What should go in your SaaS Marketing Strategy?

SaaS Marketing Strategy

The ultimate guide to your SaaS Marketing Strategy

Marketing a SaaS business is just like marketing other types of business. And it’s also unlike marketing other types of business!

Common characteristics that make SaaS unlike many other businesses are they tend to be no-bricks companies, especially in the start-up and early phase of trading.

Another is the focus on the website as the ‘gravitational’ centre of the business. It needs to be the marketing hub, where prospects from different channels are driven.  The single most important element of the website is conversion, either compelling website visitors to sign-up for a free trial or take up paid subscription. The site may also be a portal for subscribers to get support or access a knowledge base or accounts.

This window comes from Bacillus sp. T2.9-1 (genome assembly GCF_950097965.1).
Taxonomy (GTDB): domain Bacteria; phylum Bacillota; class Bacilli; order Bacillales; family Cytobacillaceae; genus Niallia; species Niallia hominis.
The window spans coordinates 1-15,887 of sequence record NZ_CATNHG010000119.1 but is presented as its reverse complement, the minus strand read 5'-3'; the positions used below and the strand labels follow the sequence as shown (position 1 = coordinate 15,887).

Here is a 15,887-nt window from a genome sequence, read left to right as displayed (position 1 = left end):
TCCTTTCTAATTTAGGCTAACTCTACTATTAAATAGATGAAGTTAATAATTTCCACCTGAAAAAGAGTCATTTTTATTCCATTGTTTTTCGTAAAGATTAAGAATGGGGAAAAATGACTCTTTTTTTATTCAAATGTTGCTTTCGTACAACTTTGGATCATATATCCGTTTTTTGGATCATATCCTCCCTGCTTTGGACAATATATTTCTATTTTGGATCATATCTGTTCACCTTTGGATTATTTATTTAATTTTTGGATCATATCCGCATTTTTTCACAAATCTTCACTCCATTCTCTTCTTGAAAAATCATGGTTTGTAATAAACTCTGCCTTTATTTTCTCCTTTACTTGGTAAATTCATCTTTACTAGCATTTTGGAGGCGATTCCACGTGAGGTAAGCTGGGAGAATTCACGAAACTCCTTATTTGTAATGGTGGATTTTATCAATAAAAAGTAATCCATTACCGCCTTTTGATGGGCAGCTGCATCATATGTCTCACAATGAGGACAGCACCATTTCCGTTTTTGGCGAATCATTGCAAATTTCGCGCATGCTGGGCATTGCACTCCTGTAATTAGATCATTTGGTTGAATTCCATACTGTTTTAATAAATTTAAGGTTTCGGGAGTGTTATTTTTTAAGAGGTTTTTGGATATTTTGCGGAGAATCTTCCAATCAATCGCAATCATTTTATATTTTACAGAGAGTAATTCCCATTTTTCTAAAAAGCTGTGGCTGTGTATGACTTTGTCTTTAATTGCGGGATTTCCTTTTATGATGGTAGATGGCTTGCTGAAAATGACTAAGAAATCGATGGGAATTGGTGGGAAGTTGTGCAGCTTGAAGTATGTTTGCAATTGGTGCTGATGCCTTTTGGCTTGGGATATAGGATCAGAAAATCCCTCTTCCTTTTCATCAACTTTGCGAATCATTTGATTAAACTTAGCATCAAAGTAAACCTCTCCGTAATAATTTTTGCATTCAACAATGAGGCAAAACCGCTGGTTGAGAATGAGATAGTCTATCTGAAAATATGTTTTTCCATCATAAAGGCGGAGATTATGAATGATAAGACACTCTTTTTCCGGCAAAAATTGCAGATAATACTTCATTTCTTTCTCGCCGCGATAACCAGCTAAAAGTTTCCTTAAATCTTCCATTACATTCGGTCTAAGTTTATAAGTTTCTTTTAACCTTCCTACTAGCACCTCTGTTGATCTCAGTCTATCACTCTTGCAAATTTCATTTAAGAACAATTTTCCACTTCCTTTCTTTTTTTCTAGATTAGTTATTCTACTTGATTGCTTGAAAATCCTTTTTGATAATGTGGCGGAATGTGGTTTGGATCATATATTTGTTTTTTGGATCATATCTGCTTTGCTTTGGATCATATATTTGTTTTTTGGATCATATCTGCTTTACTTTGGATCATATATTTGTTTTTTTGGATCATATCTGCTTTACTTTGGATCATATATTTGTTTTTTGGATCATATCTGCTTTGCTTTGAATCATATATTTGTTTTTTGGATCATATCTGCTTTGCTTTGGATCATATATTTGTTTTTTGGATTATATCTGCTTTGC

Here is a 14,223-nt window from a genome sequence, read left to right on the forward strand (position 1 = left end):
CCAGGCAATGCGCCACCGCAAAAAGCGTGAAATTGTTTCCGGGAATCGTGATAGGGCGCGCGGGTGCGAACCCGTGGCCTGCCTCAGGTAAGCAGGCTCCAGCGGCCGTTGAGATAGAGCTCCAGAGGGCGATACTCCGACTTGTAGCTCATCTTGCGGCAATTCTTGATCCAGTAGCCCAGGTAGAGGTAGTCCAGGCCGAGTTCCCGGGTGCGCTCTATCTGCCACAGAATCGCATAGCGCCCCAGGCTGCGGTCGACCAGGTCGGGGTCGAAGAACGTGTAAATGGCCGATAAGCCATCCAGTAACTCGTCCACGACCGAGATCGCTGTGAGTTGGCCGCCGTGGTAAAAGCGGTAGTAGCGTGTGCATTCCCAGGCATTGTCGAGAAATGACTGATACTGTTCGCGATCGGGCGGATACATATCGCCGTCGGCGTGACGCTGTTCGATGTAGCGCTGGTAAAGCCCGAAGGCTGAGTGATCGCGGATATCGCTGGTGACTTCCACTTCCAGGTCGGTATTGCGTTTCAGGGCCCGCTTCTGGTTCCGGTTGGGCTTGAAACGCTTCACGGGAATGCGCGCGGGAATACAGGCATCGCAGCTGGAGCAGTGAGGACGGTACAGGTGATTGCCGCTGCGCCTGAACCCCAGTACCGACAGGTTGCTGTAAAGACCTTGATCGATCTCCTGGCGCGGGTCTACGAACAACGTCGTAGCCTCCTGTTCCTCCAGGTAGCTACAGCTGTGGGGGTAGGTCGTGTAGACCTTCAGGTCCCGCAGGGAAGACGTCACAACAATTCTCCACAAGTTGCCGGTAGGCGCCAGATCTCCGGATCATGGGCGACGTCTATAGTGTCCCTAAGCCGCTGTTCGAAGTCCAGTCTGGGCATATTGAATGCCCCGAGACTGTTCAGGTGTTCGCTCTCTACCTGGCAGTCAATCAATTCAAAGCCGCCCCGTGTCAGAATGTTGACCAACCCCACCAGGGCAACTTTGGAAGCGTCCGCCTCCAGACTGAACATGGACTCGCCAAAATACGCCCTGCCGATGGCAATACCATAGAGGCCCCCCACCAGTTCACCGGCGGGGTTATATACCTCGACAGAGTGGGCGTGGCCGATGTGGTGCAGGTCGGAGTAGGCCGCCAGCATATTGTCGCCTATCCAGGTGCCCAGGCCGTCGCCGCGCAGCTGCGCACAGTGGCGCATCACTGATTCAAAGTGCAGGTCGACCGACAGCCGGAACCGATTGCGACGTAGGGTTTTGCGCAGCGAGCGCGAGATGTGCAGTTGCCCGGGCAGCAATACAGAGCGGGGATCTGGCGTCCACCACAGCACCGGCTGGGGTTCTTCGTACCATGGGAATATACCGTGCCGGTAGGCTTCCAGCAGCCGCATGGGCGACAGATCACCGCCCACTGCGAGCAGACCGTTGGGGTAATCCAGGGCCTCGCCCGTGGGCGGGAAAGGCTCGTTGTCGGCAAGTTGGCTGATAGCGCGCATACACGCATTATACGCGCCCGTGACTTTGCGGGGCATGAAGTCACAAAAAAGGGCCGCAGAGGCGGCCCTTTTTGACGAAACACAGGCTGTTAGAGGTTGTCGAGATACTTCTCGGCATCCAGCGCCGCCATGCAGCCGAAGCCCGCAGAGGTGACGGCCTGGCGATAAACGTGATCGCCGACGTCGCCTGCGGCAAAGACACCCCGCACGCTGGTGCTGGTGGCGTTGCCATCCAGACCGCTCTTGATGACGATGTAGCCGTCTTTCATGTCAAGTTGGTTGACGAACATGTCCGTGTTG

One of the reasons why it’s like marketing other businesses is that you need a masterplan in the shape of a well-developed SaaS marketing strategy.

Need help? Download your free SaaS Marketing Strategy template here.

It all flows from the business strategy

There’s a saying in business that, “if you fail to plan, you plan to fail.” Though it may sound clichéd it is an inarguable universal truth. Whether as a small start-up or international organisation, a humble online store or a multinational conglomeration, the principle remains the same: good planning delivers success.

Nowhere is effective planning more important than in the development of a good marketing strategy. But when it comes to the delivery of effective marketing, it is essential that a good business strategy has been established and can support the efforts of the marketing and sales departments.